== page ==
Plants of all kinds became available in staggering quantity. Though plant hunting had been going on throughout the 19th century, the newly-invented technique of hybridisation produced bigger, showier varieties of many garden plants, especially phlox, zinnias and peonies. Superb catalogues were produced by nurseries such as Vilmorin-Andrieux in Paris, Cayeux who grew magnificent iris in the South of France, van Houtte in Ghent, Veitch in London, Kelways in Somerset (they specialised in peonies). Monet and his friend Gustave Caillebotte frequently visited botanic gardens and the trial grounds of plantsmen and seedsmen.

Geraniums were also favourites and Monet, Caillebotte, Pissarro, Cézanne and Manet all painted them. But being tender, they needed to be brought on under glass before they could be bedded out for summer and until glass itself became cheaper, geraniums remained a luxury item. The boom came with the introduction of variegated plants. Silver and gold zonal pelargoniums became archetypal flowers of the period, extensively used for carpet bedding. Already by 1905, a keen gardener could choose between 124 different kinds.

The fervour for plants and gardens infected New York as well as Europe, sending a serious young American couple, Nathaniel and Elizabeth Britton, on a visit to Kew Gardens in London. On their return, they worked tirelessly to set up a similar establishment in America's capital city. 'Great Garden Needed' thundered the New York Herald. 'Awaiting the Leadership of a Citizen Who Would Embalm His Name in Flowers'. By June 1895, enough subscriptions had come in to start work on the iconic conservatory. A misty photograph of 1897 shows Andrew Carnegie and JP Morgan, who seemed to have a hand in everything that happened in New York at that time, standing in the 250 acres of wilderness that in little more than a hundred years has been transformed into a superbly maintained garden.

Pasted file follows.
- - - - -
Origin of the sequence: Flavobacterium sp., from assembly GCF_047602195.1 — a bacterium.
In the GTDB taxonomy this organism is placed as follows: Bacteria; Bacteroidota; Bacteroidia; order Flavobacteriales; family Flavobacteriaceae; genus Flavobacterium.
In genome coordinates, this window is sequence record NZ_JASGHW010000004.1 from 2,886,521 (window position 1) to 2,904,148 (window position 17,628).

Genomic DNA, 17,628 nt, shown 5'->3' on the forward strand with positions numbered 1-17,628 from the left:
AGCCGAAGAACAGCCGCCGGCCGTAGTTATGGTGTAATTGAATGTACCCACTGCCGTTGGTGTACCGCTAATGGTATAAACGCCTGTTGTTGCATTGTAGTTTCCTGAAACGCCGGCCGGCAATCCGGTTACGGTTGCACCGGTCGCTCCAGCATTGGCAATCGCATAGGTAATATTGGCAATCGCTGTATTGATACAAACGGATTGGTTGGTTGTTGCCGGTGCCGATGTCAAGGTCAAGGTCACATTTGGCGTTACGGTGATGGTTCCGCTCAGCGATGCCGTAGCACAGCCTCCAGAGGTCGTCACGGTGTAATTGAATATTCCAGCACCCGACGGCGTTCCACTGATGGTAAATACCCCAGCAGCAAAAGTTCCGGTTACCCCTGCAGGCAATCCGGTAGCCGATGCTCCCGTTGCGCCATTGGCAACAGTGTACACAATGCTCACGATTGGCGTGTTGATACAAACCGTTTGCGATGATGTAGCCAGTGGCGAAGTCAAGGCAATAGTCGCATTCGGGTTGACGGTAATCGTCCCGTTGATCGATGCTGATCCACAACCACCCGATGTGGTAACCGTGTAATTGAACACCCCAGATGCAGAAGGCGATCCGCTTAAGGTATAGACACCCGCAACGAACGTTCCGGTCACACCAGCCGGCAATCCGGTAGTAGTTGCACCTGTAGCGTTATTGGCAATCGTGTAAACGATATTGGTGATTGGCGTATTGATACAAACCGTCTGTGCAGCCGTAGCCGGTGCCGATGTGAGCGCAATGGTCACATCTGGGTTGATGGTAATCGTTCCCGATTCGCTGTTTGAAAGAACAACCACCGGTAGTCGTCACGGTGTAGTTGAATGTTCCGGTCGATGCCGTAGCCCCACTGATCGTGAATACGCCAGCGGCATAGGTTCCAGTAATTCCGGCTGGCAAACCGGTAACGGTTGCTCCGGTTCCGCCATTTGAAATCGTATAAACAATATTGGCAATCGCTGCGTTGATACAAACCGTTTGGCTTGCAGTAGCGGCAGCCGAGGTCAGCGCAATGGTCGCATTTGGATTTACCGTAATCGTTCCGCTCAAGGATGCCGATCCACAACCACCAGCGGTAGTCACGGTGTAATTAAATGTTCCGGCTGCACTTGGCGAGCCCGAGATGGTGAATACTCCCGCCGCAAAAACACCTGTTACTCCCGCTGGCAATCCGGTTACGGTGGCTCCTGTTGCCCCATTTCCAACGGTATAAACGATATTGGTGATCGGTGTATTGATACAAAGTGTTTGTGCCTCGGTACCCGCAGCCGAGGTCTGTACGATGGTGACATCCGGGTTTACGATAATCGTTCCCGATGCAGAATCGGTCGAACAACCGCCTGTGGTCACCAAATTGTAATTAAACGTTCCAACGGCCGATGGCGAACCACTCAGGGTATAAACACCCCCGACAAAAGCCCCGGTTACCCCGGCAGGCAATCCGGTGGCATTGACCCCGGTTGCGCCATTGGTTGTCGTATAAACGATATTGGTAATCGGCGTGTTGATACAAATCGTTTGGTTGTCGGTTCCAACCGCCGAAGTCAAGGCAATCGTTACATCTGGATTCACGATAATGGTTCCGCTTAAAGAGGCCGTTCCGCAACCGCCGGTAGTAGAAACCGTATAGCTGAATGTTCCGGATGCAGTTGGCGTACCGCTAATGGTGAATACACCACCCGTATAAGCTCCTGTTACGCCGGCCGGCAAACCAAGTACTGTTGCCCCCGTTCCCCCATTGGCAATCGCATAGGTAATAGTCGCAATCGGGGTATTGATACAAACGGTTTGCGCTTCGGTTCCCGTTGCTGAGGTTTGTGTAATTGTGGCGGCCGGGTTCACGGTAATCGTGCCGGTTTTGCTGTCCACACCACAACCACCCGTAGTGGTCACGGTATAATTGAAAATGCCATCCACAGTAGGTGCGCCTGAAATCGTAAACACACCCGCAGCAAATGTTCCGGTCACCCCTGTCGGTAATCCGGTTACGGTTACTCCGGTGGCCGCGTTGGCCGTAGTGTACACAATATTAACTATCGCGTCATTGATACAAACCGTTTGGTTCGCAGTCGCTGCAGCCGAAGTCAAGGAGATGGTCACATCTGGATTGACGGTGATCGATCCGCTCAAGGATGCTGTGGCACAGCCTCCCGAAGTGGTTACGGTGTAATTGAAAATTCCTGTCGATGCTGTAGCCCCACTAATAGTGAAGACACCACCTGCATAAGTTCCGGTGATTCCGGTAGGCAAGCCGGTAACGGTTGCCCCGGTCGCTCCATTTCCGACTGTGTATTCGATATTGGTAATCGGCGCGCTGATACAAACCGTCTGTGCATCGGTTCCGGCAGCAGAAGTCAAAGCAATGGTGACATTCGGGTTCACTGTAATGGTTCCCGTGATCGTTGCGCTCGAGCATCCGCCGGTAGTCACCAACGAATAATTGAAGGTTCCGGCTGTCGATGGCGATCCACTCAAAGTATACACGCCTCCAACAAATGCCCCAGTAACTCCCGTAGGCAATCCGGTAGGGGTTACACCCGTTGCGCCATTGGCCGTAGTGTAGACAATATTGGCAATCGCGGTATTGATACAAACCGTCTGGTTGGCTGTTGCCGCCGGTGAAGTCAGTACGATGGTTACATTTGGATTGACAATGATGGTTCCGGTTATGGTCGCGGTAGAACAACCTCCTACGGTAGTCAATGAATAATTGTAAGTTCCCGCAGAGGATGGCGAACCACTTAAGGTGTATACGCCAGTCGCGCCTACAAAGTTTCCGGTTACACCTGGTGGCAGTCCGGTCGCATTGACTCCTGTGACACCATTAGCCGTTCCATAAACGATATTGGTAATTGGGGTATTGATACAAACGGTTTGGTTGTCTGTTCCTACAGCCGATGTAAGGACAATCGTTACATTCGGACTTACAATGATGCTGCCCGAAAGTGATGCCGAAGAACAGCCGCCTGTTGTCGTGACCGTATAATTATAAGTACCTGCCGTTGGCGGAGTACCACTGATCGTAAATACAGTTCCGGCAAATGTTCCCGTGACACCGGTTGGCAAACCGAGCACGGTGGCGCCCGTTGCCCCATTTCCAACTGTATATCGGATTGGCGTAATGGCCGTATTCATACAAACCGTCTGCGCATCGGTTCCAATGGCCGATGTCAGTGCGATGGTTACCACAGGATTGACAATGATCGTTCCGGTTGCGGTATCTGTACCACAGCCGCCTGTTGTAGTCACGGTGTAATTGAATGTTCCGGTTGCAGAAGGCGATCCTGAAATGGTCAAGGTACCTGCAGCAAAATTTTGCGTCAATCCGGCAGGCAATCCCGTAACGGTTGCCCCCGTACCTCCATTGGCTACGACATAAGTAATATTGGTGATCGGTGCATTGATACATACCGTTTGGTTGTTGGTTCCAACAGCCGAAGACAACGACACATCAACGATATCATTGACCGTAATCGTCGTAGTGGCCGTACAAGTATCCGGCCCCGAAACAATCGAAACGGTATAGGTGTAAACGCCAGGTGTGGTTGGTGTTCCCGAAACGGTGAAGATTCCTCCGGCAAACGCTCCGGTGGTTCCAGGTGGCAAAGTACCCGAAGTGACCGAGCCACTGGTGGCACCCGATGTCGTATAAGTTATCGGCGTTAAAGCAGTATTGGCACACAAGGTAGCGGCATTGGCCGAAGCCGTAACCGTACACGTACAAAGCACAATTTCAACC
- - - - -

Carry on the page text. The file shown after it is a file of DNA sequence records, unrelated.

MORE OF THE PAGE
The Monet show goes on until October and the impressive thing about it is the way, like Monet's own garden at Giverny, the displays shift with the seasons. The iris, shown in the paintings at the NYBG show, was a signature plant at Giverny and Monet had them planted in long lines alternating with lavender. But he loved dahlias, too. And chrysanthemums, which his friend, Gustave Caillebotte, collected. "For months at a time," wrote the critic Arsène Alexandre, "this artist forgets that Paris even exists; his gladiolis and dahlias sustain him with their superb refinements – but cause him to forget civilisation".

As summer moves on, both dahlias and chrysanthemums will become important features of the NYBG show. As will geraniums. So, if you are in New York this summer, don't miss the Botanical Garden, which is open Tues-Sun, admission $20. For more information go to For a taster, read The New York Botanical Garden (Abrams £29.95) edited by Anne Skillion and the NYBG president, Gregory Long.